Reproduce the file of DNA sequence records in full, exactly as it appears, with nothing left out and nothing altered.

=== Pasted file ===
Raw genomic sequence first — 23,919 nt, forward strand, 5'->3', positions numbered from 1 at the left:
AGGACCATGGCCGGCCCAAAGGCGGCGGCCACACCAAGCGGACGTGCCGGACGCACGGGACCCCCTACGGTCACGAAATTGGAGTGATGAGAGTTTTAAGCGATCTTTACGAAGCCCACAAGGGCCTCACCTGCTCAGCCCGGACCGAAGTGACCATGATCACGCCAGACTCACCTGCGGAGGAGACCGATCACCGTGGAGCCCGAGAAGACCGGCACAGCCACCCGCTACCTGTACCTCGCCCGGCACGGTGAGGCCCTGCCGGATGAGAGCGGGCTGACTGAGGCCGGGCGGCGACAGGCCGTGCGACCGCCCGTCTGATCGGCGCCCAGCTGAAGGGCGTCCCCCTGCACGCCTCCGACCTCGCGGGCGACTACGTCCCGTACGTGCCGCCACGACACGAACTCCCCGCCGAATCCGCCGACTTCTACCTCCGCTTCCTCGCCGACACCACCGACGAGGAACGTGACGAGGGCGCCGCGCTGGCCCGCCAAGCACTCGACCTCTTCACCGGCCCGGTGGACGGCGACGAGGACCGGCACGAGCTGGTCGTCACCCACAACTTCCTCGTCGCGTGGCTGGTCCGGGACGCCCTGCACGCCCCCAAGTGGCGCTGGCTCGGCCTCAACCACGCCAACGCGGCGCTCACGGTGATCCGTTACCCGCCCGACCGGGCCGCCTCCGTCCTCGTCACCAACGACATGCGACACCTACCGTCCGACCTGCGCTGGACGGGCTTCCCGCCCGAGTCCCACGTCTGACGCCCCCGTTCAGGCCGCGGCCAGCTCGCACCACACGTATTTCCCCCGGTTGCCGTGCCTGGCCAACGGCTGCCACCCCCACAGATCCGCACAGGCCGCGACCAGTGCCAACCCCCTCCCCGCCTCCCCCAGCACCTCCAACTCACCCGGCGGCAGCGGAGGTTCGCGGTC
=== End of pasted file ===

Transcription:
Raw genomic sequence first — 23,919 nt, forward strand, 5'->3', positions numbered from 1 at the left:
AGGACCATGGCCGGCCCAAAGGCGGCGGCCACACCAAGCGGACGTGCCGGACGCACGGGACCCCCTACGGTCACGAAATTGGAGTGATGAGAGTTTTAAGCGATCTTTACGAAGCCCACAAGGGCCTCACCTGCTCAGCCCGGACCGAAGTGACCATGATCACGCCAGACTCACCTGCGGAGGAGACCGATCACCGTGGAGCCCGAGAAGACCGGCACAGCCACCCGCTACCTGTACCTCGCCCGGCACGGTGAGGCCCTGCCGGATGAGAGCGGGCTGACTGAGGCCGGGCGGCGACAGGCCGTGCGACCGCCCGTCTGATCGGCGCCCAGCTGAAGGGCGTCCCCCTGCACGCCTCCGACCTCGCGGGCGACTACGTCCCGTACGTGCCGCCACGACACGAACTCCCCGCCGAATCCGCCGACTTCTACCTCCGCTTCCTCGCCGACACCACCGACGAGGAACGTGACGAGGGCGCCGCGCTGGCCCGCCAAGCACTCGACCTCTTCACCGGCCCGGTGGACGGCGACGAGGACCGGCACGAGCTGGTCGTCACCCACAACTTCCTCGTCGCGTGGCTGGTCCGGGACGCCCTGCACGCCCCCAAGTGGCGCTGGCTCGGCCTCAACCACGCCAACGCGGCGCTCACGGTGATCCGTTACCCGCCCGACCGGGCCGCCTCCGTCCTCGTCACCAACGACATGCGACACCTACCGTCCGACCTGCGCTGGACGGGCTTCCCGCCCGAGTCCCACGTCTGACGCCCCCGTTCAGGCCGCGGCCAGCTCGCACCACACGTATTTCCCCCGGTTGCCGTGCCTGGCCAACGGCTGCCACCCCCACAGATCCGCACAGGCCGCGACCAGTGCCAACCCCCTCCCCGCCTCCCCCAGCACCTCCAACTCACCCGGCGGCAGCGGAGGTTCGCGGTC